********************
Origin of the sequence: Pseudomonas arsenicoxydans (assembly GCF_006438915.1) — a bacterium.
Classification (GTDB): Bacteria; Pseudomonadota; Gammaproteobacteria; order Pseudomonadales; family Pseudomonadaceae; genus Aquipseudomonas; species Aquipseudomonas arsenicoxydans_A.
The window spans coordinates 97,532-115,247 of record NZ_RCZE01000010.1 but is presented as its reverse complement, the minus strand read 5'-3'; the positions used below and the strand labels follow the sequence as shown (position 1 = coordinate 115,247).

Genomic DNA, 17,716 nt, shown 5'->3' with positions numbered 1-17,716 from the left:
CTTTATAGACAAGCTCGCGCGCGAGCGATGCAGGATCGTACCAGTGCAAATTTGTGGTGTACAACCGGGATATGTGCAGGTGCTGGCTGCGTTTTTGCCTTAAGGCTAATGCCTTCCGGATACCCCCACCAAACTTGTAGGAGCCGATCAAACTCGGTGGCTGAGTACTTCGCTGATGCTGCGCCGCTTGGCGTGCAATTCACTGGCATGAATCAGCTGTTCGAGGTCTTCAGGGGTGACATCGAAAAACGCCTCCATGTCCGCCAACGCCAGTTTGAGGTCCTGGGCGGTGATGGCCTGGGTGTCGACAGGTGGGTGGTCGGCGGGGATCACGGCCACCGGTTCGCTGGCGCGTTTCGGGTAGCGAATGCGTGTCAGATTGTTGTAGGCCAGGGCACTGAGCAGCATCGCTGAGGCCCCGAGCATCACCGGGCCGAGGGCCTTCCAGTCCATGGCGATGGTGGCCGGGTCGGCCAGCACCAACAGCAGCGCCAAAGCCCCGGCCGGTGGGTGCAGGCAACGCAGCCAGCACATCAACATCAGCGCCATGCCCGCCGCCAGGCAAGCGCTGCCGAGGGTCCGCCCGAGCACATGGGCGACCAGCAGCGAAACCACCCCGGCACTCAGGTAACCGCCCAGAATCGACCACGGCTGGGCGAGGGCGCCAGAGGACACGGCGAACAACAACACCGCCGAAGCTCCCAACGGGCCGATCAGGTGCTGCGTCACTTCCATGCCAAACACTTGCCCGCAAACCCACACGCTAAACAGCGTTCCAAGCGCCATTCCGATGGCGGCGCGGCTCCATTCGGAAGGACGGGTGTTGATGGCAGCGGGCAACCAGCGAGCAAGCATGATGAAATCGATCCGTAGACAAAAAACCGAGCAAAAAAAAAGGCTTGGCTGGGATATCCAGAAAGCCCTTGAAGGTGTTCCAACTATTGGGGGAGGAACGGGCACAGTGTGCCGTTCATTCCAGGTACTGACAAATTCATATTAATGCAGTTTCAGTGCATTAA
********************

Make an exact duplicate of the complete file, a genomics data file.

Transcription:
Origin of the sequence: Pseudomonas arsenicoxydans (assembly GCF_006438915.1) — a bacterium.
Classification (GTDB): Bacteria; Pseudomonadota; Gammaproteobacteria; order Pseudomonadales; family Pseudomonadaceae; genus Aquipseudomonas; species Aquipseudomonas arsenicoxydans_A.
The window spans coordinates 97,532-115,247 of record NZ_RCZE01000010.1 but is presented as its reverse complement, the minus strand read 5'-3'; the positions used below and the strand labels follow the sequence as shown (position 1 = coordinate 115,247).

Genomic DNA, 17,716 nt, shown 5'->3' with positions numbered 1-17,716 from the left:
CTTTATAGACAAGCTCGCGCGCGAGCGATGCAGGATCGTACCAGTGCAAATTTGTGGTGTACAACCGGGATATGTGCAGGTGCTGGCTGCGTTTTTGCCTTAAGGCTAATGCCTTCCGGATACCCCCACCAAACTTGTAGGAGCCGATCAAACTCGGTGGCTGAGTACTTCGCTGATGCTGCGCCGCTTGGCGTGCAATTCACTGGCATGAATCAGCTGTTCGAGGTCTTCAGGGGTGACATCGAAAAACGCCTCCATGTCCGCCAACGCCAGTTTGAGGTCCTGGGCGGTGATGGCCTGGGTGTCGACAGGTGGGTGGTCGGCGGGGATCACGGCCACCGGTTCGCTGGCGCGTTTCGGGTAGCGAATGCGTGTCAGATTGTTGTAGGCCAGGGCACTGAGCAGCATCGCTGAGGCCCCGAGCATCACCGGGCCGAGGGCCTTCCAGTCCATGGCGATGGTGGCCGGGTCGGCCAGCACCAACAGCAGCGCCAAAGCCCCGGCCGGTGGGTGCAGGCAACGCAGCCAGCACATCAACATCAGCGCCATGCCCGCCGCCAGGCAAGCGCTGCCGAGGGTCCGCCCGAGCACATGGGCGACCAGCAGCGAAACCACCCCGGCACTCAGGTAACCGCCCAGAATCGACCACGGCTGGGCGAGGGCGCCAGAGGACACGGCGAACAACAACACCGCCGAAGCTCCCAACGGGCCGATCAGGTGCTGCGTCACTTCCATGCCAAACACTTGCCCGCAAACCCACACGCTAAACAGCGTTCCAAGCGCCATTCCGATGGCGGCGCGGCTCCATTCGGAAGGACGGGTGTTGATGGCAGCGGGCAACCAGCGAGCAAGCATGATGAAATCGATCCGTAGACAAAAAACCGAGCAAAAAAAAAGGCTTGGCTGGGATATCCAGAAAGCCCTTGAAGGTGTTCCAACTATTGGGGGAGGAACGGGCACAGTGTGCCGTTCATTCCAGGTACTGACAAATTCATATTAATGCAGTTTCAGTGCATTAA